Creation Records, CRECD239

xtrmntr cover

Primal Scream

XTRMNTR

★★★ ☆

XTRMNTR hits you like a ballistic missile, razing all before it with nearly an hour of cacophonous, danceable and political techno-punk.

REVIEW

At various points in the past 30 years, Primal Scream founder and perma-member Bobby Gillespie has tried his hand at raucous noise pop, downtempo hippie rock and deep-fried country blues. In my opinion though, the ‘Scream as a band has never been more exciting or dangerous than during the brief period between 1997-2002 when they went all in on electro-rock, swerving between the experimental dub of Vanishing Point, the electronic assault of XTRMNTR and the MC5-powered garage rock rush of Evil Heat.

XTRMNTR is the middle child of this era. Released in 2000, it wasn’t clear where exactly it would fit in the UK chart landscape. “Big Beat” techno had come and gone; the appeal of Britpop was fading in the wake of OK Computer and Mezzanine.

But where those records were Trojan Horses, turning the industry on its head in the dead of night, XTRMNTR hits you like a ballistic missile, razing all before it with nearly an hour of cacophonous, danceable and political techno-punk. It runs out of ideas towards the end, but the record cuts off just in time.

primal scream swastika eyes single
SWASTIKA EYES
November 1999
kill all hippies cover
KILL ALL HIPPIES
March 2000
Accelerator single
ACCELERATOR
September 2000

Seemingly stretching the realms of all possibility, all 3 singles released for this record managed to break into the Top 40.

Opener ‘Kill All Hippies” reached #24, mixing ‘60s spy movie themes with a growling bass that would make Rage Against the Machine proud.

“Swastika Eyes” hit #22 with its lyrics about unchecked military imperialism and hard-hitting breakbeats courtesy of the Chemical Brothers. But the true barn-burner would be the single coming in at a lowly #34.

Featuring guest guitarist Kevin Shields of shoegaze icons My Bloody Valentine (once labelmates with the ‘Scream on Creation), you might think “Accelerator” would be an art-rock piece, but you’d be very wrong.

Bursting out of the gates with an eardrum-crushing blast of distortion, the track pushes every VU needle in a 10-mile blast radius deep into the red. Shields isn’t reworking the MBV sound so much as mutilating it to create a screaming firestorm of guitar noise that lines up perfectly with Gillespie’s simplistic, but perfectly effective adrenaline-fueled vocals. This would also be the very last single to be released by Creation Records, which went out of business shortly after.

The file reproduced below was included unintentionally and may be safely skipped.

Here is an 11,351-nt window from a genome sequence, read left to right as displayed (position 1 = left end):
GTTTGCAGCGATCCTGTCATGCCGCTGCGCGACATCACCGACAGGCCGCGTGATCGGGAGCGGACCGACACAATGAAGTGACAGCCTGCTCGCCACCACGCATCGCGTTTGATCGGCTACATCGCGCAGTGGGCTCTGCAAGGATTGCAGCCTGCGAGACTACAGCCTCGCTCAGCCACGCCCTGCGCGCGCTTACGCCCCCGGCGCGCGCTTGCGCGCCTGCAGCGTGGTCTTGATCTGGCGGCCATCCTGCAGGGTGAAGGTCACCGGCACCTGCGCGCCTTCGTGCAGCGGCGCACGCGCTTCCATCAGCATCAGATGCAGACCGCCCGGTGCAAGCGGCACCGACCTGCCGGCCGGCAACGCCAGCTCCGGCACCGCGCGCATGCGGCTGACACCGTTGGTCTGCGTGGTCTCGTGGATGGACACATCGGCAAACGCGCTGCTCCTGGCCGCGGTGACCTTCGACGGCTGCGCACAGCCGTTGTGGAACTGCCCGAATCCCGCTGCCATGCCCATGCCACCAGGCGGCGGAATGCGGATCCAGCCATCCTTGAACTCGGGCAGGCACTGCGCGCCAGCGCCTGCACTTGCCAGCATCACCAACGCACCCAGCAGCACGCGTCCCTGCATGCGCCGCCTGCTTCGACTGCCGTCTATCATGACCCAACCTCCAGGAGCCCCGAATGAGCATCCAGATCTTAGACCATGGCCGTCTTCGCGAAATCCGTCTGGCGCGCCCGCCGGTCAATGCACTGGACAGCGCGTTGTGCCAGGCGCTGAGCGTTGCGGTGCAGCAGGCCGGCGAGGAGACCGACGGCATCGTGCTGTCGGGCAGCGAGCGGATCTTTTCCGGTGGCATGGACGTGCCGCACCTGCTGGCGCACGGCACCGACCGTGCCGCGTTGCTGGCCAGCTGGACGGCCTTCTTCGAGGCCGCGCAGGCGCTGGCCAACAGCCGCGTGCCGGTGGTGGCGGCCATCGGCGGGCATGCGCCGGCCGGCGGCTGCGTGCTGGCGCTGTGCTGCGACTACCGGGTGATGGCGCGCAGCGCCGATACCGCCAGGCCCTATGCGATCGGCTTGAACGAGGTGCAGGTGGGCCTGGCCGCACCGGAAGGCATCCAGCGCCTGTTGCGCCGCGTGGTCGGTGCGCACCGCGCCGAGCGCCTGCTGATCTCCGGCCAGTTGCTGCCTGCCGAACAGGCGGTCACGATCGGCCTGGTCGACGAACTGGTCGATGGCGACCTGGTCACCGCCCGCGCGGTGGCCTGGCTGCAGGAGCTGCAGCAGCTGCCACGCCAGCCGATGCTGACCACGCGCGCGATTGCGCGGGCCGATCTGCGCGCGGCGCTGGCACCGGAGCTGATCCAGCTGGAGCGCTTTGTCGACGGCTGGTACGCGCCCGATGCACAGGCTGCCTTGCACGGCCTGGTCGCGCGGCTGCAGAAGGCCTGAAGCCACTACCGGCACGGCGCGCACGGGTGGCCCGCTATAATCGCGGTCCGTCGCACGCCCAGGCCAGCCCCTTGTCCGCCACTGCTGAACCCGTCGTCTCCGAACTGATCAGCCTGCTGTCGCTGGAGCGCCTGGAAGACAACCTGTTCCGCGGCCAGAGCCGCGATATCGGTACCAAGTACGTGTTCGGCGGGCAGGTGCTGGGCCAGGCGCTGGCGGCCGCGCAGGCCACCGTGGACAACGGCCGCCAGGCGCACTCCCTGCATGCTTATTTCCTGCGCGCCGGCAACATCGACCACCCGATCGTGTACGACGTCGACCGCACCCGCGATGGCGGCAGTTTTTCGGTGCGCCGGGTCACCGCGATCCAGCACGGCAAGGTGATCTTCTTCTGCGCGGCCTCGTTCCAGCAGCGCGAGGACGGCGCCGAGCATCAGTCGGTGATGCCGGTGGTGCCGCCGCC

A couple of other tracks do well to match the intensity of the album’s opening salvo. “Exterminator” is a hip-hop track spiked with menacing electro-industrial samples. The apocalyptic closer “Shoot Speed/Kill Light” has Gillespie yelling the title in the chorus, struggling to be heard beneath a tsunami of overdriven guitars (another guest spot, this time by New Order’s Bernard Sumner).

The soaring ’80s synth melody of “Keep your dreams” feels like a retread of Suicide‘s “Dream Baby Dream”; it’s a decent downtempo track despite Gillespie’s corny lyrics about never selling out. And to be fair, that’s a statement that’s hard to refute seeing as how it’s followed by the acid jazz instrumentals “MBV Arkestra” and “Blood Money”.

A good bit of the album feels ahead of its time, although that wasn’t apparent back in 2000. Kasabian certainly helped themselves to the sonic blueprints laid out here. The lyrical themes and art style invite unflattering comparisons to Rage Against the Machine-style heavy-handedness. But in a post 9/11 world they feel perfectly situated, and one wonders why no protest-rock movement formed in its aftermath.

Am I looking too seriously into this? After all, this record does feature some regrettable missteps such as Gillespie’s rapping on “Pills” and “Insect Royalty”, which mar some truly exceptional beats. Perhaps the new crop of indie rockers in the ‘00s realized techno-rock had its limits and decided to stick to the relative safety of exhuming ‘70s garage and punk.

P.S: The 2003 release “Live in Japan” offers a rawer, more visceral version of several tracks here, with incredible renditions of “Pills” and “Shoot Speed/Kill Light” in particular.

P.P.S: This is a re-write of my original review, which was posted to Epinions in 2005. That site went kaput, but a copy of the original still lives on Sputnikmusic.